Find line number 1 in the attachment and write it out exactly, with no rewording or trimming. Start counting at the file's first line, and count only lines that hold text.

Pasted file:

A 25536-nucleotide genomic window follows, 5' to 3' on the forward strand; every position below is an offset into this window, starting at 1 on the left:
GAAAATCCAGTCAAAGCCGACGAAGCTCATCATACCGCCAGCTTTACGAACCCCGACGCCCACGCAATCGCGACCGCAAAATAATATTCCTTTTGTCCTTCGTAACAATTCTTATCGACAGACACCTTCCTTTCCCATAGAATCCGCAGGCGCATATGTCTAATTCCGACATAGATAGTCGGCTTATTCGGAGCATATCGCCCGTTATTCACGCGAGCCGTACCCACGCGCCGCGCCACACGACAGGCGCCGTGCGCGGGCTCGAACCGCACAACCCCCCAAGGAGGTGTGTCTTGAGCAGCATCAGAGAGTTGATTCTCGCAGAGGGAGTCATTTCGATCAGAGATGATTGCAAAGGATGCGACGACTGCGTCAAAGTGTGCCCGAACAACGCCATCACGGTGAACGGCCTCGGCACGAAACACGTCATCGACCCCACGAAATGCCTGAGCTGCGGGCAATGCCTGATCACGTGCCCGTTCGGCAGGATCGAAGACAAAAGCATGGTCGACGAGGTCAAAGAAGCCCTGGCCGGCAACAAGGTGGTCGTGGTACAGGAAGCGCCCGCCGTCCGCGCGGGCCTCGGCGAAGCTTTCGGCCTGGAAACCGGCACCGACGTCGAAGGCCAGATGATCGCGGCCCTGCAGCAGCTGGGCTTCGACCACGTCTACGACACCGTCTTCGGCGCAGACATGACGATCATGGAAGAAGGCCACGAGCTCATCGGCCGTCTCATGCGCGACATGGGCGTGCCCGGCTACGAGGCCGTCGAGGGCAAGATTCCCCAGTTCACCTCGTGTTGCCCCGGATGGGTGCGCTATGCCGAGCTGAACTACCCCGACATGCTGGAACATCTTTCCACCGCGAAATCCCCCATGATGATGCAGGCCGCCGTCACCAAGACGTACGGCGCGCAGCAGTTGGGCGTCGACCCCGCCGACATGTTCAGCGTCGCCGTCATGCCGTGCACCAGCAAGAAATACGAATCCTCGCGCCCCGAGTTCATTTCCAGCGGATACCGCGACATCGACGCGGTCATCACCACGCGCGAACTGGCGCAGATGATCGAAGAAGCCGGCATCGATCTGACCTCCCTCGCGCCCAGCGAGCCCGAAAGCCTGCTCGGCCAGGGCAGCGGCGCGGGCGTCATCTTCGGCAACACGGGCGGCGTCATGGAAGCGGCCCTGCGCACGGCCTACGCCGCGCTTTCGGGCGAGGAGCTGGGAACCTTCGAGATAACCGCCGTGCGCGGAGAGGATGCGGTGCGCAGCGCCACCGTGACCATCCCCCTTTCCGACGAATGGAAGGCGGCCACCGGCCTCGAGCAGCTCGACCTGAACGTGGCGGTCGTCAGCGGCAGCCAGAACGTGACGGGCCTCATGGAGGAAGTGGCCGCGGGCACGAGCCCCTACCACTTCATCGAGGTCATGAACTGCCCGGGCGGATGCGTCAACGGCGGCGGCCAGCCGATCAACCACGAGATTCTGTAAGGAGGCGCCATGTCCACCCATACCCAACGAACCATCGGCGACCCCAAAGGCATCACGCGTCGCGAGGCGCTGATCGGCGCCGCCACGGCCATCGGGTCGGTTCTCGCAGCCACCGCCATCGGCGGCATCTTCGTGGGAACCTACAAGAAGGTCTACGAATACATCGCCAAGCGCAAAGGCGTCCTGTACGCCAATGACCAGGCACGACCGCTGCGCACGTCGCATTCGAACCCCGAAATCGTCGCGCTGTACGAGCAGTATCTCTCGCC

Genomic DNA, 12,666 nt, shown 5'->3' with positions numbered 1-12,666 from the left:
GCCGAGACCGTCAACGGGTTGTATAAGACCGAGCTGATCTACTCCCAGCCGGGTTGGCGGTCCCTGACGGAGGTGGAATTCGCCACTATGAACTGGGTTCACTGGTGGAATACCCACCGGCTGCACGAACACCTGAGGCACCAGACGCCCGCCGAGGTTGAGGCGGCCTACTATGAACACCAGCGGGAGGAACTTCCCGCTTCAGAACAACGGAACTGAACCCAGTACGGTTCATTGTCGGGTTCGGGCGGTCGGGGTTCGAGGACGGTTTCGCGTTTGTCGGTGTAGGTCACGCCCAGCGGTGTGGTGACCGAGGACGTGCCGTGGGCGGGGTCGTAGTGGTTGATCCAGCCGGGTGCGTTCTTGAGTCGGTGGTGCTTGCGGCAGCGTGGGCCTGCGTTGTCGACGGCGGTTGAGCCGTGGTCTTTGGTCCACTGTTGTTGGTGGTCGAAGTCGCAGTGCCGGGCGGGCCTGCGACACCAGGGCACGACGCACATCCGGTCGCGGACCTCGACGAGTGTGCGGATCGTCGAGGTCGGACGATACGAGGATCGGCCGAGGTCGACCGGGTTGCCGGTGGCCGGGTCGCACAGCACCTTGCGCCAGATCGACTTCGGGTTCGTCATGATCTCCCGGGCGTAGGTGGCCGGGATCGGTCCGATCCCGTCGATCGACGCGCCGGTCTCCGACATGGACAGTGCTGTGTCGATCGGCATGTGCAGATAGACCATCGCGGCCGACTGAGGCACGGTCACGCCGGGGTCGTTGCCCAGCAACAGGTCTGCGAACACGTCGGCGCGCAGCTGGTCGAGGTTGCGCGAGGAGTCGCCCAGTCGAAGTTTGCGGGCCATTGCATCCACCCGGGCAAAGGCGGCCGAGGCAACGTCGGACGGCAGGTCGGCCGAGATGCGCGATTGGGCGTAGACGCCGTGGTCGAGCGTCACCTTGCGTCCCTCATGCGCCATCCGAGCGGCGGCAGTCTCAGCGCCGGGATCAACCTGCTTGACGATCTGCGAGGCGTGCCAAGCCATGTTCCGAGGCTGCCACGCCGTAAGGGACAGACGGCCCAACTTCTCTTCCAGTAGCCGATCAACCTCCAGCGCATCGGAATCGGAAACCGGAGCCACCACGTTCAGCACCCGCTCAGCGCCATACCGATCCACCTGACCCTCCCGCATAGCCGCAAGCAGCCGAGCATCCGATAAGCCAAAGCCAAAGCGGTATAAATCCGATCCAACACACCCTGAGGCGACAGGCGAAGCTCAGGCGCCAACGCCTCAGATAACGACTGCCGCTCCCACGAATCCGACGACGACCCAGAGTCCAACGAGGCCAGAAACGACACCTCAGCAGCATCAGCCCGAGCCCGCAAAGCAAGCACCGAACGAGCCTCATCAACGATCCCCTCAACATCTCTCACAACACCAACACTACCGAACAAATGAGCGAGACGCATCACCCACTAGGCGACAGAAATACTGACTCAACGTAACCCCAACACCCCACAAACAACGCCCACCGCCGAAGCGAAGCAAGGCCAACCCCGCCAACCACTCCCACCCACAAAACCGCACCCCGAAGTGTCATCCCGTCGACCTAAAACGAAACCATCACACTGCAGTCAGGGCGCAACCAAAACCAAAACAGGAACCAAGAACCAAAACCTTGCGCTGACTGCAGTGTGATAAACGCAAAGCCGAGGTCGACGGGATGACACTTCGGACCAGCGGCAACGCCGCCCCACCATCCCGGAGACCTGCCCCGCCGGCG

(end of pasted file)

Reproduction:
A 25536-nucleotide genomic window follows, 5' to 3' on the forward strand; every position below is an offset into this window, starting at 1 on the left: